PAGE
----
However, there are currently women politicians and/or activists who identify themselves publicly and loudly as feminists, with qualms at all. I’m not mentioning the men politicians, because if you have noticed, it’s easier for a man politician to declare himself as a feminist, because he lacks the stigma usually associated with women about it. When a politician says that he’s a feminist this adds to his ‘charm’ as a politician. This doesn’t happen when a woman in politics identifies herself the same way.
I remember that in September 2017, after Fildeze Hafizi was killed in Tirana by her ex-husband, many women who are actively engaged in civil society in the country, together with a few politicians, organized a protest against gender-based violence. The discourse was far from being feminist and the responsibility for such a crime — which was not the first of its kind — was constantly put down to tradition. It was very clear who was at the center of this discussion: Some women who are more privileged than the rest of the women in Albania. This mobilization was very visible, but such a thing has never happened when women who belong to a poor socio-economic strata have been violated or murdered; when they were unemployed, factory workers; uneducated or coming from the village; when they were of different gender identities; homosexual; or belonged to other ethnicities. Why does this happen? But above all, why is it always women, whether politicians or activists, who react against femicide or gender discrimination, making feminism seem like a ‘women’s issue’ not society’s issue — pushing it to such misogyny?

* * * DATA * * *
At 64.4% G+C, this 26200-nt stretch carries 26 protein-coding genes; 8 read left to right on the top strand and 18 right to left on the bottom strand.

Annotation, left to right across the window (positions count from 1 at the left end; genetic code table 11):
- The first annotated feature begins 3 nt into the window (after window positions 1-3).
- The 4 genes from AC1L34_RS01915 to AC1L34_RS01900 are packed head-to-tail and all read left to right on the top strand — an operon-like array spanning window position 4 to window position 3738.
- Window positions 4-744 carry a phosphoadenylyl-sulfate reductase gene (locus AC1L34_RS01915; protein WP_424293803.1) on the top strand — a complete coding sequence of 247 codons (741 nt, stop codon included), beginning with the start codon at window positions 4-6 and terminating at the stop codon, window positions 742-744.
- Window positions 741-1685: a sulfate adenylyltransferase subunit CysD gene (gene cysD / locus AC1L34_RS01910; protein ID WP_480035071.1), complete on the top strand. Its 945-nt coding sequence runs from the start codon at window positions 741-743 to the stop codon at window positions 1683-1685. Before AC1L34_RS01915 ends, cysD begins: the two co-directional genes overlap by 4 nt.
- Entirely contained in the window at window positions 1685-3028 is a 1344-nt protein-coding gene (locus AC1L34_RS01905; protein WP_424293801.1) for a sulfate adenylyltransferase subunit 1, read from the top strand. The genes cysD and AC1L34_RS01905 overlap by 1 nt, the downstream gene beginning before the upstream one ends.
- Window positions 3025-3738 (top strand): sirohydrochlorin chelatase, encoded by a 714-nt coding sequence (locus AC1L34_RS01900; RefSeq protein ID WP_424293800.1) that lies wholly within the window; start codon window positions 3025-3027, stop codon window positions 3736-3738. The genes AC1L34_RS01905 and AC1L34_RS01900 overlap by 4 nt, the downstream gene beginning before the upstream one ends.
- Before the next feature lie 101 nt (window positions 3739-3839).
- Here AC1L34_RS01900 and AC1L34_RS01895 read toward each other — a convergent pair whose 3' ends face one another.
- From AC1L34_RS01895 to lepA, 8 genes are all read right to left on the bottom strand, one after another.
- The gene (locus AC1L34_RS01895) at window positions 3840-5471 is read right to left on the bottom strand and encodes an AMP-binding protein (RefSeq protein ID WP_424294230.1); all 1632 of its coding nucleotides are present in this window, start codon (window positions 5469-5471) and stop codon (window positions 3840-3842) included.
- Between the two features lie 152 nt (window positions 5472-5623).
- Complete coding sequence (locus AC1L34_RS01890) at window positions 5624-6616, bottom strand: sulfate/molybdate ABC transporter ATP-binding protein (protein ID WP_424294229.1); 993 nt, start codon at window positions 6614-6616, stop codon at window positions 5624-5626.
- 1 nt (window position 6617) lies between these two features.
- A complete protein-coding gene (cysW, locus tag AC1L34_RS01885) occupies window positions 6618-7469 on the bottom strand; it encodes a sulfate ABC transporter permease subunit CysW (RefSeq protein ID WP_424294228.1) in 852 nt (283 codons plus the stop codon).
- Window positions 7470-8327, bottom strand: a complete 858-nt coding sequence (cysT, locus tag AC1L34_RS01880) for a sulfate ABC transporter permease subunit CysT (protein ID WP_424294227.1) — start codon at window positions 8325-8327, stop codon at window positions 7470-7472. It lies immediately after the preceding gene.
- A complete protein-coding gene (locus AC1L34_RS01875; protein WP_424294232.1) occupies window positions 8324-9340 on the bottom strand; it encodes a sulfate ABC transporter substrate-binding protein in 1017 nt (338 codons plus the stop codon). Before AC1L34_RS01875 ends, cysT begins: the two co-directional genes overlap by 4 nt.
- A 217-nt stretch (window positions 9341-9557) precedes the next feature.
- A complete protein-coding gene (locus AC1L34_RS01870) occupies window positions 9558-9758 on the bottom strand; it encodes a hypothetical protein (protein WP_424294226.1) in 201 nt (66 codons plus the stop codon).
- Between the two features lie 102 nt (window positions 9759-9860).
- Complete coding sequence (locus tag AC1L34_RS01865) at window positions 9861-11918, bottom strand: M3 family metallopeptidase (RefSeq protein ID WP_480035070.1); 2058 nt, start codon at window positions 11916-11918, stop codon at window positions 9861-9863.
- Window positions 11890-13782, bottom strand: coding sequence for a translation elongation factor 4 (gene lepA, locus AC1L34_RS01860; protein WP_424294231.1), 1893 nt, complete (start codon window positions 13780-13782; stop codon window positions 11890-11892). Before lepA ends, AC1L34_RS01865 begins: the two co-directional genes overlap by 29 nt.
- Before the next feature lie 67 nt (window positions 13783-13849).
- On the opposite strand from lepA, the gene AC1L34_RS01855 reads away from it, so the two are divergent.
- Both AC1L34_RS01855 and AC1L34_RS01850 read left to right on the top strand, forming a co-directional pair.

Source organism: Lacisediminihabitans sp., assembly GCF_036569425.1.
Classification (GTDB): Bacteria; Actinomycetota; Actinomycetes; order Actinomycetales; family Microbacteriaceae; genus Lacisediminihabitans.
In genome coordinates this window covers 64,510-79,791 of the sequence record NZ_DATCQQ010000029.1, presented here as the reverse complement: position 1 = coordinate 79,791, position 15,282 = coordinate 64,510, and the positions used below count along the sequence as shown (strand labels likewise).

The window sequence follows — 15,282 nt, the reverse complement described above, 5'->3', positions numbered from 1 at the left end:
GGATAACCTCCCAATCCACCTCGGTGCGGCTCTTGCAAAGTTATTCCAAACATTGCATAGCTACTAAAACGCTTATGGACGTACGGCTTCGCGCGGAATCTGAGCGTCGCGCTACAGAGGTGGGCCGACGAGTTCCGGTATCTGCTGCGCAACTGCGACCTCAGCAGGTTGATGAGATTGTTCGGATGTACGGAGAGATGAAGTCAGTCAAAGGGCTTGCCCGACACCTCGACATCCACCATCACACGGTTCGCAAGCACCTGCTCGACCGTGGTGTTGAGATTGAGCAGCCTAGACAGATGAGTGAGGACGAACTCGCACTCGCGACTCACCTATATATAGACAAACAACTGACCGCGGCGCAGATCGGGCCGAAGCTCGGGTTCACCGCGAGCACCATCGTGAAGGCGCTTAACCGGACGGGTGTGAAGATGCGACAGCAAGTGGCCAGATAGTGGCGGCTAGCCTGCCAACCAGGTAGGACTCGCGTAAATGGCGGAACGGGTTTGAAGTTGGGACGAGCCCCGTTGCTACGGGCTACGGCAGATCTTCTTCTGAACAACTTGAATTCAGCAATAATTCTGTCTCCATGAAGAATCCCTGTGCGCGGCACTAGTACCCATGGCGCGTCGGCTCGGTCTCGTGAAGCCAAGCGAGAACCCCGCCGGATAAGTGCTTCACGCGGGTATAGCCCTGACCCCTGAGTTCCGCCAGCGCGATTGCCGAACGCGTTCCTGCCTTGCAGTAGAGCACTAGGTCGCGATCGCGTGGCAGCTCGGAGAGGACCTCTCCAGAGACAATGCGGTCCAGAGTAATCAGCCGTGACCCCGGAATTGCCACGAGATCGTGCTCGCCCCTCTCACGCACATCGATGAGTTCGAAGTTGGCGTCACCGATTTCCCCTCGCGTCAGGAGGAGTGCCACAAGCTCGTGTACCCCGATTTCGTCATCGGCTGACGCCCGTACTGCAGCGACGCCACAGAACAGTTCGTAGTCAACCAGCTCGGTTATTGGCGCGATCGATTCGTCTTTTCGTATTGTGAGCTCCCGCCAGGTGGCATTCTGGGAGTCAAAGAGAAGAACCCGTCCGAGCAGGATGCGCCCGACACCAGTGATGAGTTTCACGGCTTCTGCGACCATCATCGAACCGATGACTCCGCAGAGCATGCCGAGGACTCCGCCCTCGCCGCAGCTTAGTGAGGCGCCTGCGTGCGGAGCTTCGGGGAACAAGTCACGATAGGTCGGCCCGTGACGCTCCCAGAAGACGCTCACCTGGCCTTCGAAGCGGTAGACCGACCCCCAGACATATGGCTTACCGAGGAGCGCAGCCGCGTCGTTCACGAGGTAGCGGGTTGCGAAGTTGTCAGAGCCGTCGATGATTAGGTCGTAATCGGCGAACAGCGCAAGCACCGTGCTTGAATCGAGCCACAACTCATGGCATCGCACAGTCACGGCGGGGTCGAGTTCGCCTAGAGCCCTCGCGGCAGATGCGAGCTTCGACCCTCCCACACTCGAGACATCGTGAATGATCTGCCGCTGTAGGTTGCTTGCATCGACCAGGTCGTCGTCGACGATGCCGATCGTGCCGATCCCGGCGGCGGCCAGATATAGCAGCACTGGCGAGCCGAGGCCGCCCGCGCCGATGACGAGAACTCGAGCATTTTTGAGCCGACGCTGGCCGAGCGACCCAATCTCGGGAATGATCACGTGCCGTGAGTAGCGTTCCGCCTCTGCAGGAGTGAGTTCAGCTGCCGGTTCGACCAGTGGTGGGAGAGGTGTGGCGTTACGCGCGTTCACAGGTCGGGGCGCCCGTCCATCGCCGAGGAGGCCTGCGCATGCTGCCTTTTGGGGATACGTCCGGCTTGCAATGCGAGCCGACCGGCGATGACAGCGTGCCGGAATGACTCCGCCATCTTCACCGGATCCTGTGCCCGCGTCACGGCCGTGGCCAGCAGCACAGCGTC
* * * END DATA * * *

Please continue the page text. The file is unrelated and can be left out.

The issue of femicide and that of violence against women is a very complicated phenomenon to be limited to economic, class or regional terms. Statistical data and testimonies show that women of all strata have been raped and murdered and that men committing such crimes are not the typical stereotyped ‘drunk,’ ‘crazy’ or ‘madly in love’ kind of men.
Using such labels for this phenomenon reduces the discussion about it and it only serves to justify violence against women. I think that the way this problem is dealt with in Albania — and other countries — especially in the media, is completely wrong. It absolutely does not serve the war against violence or femicide. In parenthesis: I think the campaign ‘Whoever beats you doesn’t love you,’ which was led by a group of young feminists on St. Valentine’s day in Tirana, is one of the most valuable and necessary episodes of recent times in Albania.
Photo: Berthet Samuel.